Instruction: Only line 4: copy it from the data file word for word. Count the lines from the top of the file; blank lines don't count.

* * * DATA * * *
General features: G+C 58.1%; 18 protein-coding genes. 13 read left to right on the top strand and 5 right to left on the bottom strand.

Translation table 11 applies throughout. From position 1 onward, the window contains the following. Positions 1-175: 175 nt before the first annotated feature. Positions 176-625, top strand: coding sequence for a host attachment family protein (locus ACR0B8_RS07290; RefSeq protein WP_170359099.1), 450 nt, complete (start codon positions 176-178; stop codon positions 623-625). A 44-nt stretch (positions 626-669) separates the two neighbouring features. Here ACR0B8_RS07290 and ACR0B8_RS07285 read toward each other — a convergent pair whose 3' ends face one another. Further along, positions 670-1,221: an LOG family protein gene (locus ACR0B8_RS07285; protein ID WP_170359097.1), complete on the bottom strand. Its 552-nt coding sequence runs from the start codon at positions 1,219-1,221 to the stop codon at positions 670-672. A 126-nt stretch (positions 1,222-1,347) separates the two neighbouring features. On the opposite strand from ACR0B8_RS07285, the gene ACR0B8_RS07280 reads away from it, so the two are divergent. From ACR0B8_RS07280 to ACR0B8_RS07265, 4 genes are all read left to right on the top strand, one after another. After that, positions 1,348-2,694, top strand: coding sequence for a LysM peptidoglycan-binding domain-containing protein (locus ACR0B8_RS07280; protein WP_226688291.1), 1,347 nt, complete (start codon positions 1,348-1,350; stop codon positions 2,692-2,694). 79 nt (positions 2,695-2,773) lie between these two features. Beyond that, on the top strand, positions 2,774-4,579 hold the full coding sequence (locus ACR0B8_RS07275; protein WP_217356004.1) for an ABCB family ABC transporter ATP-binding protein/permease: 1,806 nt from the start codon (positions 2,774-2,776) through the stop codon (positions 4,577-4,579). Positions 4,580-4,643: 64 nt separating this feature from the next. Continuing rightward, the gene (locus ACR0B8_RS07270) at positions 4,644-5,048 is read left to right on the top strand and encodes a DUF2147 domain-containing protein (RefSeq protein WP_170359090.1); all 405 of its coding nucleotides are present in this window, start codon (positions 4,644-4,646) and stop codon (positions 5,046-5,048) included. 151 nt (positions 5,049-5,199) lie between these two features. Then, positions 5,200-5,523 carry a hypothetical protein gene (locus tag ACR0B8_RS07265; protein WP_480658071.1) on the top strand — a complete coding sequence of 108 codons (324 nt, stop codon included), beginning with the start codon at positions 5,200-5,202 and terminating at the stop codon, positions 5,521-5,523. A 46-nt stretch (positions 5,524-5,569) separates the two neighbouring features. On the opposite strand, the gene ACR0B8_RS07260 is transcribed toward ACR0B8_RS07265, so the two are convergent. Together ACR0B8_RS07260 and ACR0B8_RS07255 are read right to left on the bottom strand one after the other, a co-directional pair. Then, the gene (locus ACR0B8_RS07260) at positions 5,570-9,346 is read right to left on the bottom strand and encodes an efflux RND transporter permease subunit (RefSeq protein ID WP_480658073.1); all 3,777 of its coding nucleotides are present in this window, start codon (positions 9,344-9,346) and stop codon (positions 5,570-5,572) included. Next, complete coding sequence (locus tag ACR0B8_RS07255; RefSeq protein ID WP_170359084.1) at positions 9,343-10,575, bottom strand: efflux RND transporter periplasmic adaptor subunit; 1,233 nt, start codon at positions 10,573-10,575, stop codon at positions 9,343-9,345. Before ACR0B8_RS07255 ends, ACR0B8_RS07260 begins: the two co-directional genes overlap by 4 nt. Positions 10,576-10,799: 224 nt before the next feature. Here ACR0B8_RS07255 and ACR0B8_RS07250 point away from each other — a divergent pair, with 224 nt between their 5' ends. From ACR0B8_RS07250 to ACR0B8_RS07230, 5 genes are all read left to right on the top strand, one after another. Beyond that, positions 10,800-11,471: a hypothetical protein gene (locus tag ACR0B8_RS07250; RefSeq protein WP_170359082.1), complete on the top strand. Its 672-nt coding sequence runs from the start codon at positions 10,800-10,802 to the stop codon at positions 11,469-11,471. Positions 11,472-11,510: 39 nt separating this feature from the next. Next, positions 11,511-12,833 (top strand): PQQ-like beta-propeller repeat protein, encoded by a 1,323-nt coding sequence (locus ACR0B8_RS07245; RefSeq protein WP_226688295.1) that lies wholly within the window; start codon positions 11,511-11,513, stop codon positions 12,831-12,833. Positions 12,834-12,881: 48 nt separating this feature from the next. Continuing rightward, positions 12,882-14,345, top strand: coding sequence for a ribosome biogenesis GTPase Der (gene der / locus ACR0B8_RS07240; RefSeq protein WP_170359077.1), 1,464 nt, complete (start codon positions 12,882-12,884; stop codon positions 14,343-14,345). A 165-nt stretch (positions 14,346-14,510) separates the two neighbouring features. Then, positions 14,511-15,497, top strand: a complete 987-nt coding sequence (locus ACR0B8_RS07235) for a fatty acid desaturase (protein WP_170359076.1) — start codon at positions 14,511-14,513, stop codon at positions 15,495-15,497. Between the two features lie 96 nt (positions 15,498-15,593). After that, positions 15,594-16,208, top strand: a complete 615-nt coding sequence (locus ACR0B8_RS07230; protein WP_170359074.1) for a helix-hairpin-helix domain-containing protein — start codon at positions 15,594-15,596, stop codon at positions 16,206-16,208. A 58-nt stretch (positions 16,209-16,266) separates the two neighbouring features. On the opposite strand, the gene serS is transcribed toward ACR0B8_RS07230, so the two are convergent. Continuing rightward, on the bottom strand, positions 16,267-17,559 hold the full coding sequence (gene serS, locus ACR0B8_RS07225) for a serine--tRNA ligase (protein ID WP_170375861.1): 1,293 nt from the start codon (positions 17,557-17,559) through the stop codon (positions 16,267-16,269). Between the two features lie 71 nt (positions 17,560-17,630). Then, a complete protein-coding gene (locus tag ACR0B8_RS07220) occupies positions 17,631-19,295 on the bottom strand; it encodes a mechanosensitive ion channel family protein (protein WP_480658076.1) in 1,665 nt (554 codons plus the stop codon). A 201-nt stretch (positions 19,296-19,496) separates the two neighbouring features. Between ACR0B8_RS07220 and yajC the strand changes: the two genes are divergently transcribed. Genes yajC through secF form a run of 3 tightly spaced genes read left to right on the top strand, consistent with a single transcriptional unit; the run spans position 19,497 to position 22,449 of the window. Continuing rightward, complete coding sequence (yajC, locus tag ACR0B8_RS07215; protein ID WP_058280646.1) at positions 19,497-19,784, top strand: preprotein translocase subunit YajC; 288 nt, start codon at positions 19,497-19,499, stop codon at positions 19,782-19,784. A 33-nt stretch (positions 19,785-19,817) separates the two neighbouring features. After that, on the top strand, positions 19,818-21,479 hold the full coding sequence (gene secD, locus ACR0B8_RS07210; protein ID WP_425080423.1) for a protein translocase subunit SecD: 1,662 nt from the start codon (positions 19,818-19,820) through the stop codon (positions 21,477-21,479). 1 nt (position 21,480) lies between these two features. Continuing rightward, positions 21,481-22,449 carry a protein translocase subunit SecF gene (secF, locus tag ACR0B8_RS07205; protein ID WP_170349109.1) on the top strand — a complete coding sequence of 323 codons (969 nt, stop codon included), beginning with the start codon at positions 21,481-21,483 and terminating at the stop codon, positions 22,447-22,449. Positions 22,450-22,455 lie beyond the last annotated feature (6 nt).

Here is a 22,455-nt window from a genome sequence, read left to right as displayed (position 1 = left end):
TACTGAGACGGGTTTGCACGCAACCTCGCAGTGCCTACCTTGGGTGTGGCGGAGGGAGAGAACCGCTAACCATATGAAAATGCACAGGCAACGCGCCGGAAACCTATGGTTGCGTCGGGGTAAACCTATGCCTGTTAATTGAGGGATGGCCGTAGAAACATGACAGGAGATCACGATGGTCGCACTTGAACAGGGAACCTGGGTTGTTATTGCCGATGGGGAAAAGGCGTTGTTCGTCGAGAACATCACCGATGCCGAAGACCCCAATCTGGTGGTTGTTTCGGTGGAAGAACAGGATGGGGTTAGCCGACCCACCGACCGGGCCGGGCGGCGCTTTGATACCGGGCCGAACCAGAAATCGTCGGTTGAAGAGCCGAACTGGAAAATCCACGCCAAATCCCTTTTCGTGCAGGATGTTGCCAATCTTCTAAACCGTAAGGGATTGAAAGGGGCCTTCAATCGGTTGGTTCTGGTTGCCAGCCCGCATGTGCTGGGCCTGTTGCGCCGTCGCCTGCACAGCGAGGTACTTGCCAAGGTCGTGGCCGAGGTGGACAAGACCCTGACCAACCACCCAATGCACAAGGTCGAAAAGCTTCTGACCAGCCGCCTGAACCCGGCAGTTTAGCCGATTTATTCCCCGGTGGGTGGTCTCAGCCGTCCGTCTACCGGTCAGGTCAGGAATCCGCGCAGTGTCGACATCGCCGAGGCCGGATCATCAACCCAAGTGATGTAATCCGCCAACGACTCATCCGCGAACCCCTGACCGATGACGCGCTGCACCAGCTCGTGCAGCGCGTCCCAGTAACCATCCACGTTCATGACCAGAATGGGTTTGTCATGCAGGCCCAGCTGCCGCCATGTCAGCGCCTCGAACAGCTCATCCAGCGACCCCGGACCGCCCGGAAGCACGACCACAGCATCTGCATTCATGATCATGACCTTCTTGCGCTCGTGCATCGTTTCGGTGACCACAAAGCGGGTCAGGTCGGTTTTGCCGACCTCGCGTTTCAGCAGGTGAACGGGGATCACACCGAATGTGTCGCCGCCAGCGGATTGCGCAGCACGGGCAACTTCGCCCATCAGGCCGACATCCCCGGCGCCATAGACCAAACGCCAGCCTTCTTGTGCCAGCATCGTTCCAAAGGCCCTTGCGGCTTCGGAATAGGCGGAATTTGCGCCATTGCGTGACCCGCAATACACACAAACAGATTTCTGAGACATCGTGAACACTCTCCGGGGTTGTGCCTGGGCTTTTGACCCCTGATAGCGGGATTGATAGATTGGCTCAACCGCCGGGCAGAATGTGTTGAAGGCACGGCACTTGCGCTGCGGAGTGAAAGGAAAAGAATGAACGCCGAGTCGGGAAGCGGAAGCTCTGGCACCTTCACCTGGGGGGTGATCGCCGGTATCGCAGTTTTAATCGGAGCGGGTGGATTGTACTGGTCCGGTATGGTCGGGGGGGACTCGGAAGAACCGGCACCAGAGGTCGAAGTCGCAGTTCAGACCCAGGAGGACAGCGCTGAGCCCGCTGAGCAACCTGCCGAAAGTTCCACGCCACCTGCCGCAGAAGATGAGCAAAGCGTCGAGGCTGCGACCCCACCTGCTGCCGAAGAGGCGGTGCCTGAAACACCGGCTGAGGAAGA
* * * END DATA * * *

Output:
TACTGAGACGGGTTTGCACGCAACCTCGCAGTGCCTACCTTGGGTGTGGCGGAGGGAGAGAACCGCTAACCATATGAAAATGCACAGGCAACGCGCCGGAAACCTATGGTTGCGTCGGGGTAAACCTATGCCTGTTAATTGAGGGATGGCCGTAGAAACATGACAGGAGATCACGATGGTCGCACTTGAACAGGGAACCTGGGTTGTTATTGCCGATGGGGAAAAGGCGTTGTTCGTCGAGAACATCACCGATGCCGAAGACCCCAATCTGGTGGTTGTTTCGGTGGAAGAACAGGATGGGGTTAGCCGACCCACCGACCGGGCCGGGCGGCGCTTTGATACCGGGCCGAACCAGAAATCGTCGGTTGAAGAGCCGAACTGGAAAATCCACGCCAAATCCCTTTTCGTGCAGGATGTTGCCAATCTTCTAAACCGTAAGGGATTGAAAGGGGCCTTCAATCGGTTGGTTCTGGTTGCCAGCCCGCATGTGCTGGGCCTGTTGCGCCGTCGCCTGCACAGCGAGGTACTTGCCAAGGTCGTGGCCGAGGTGGACAAGACCCTGACCAACCACCCAATGCACAAGGTCGAAAAGCTTCTGACCAGCCGCCTGAACCCGGCAGTTTAGCCGATTTATTCCCCGGTGGGTGGTCTCAGCCGTCCGTCTACCGGTCAGGTCAGGAATCCGCGCAGTGTCGACATCGCCGAGGCCGGATCATCAACCCAAGTGATGTAATCCGCCAACGACTCATCCGCGAACCCCTGACCGATGACGCGCTGCACCAGCTCGTGCAGCGCGTCCCAGTAACCATCCACGTTCATGACCAGAATGGGTTTGTCATGCAGGCCCAGCTGCCGCCATGTCAGCGCCTCGAACAGCTCATCCAGCGACCCCGGACCGCCCGGAAGCACGACCACAGCATCTGCATTCATGATCATGACCTTCTTGCGCTCGTGCATCGTTTCGGTGACCACAAAGCGGGTCAGGTCGGTTTTGCCGACCTCGCGTTTCAGCAGGTGAACGGGGATCACACCGAATGTGTCGCCGCCAGCGGATTGCGCAGCACGGGCAACTTCGCCCATCAGGCCGACATCCCCGGCGCCATAGACCAAACGCCAGCCTTCTTGTGCCAGCATCGTTCCAAAGGCCCTTGCGGCTTCGGAATAGGCGGAATTTGCGCCATTGCGTGACCCGCAATACACACAAACAGATTTCTGAGACATCGTGAACACTCTCCGGGGTTGTGCCTGGGCTTTTGACCCCTGATAGCGGGATTGATAGATTGGCTCAACCGCCGGGCAGAATGTGTTGAAGGCACGGCACTTGCGCTGCGGAGTGAAAGGAAAAGAATGAACGCCGAGTCGGGAAGCGGAAGCTCTGGCACCTTCACCTGGGGGGTGATCGCCGGTATCGCAGTTTTAATCGGAGCGGGTGGATTGTACTGGTCCGGTATGGTCGGGGGGGACTCGGAAGAACCGGCACCAGAGGTCGAAGTCGCAGTTCAGACCCAGGAGGACAGCGCTGAGCCCGCTGAGCAACCTGCCGAAAGTTCCACGCCACCTGCCGCAGAAGATGAGCAAAGCGTCGAGGCTGCGACCCCACCTGCTGCCGAAGAGGCGGTGCCTGAAACACCGGCTGAGGAAGA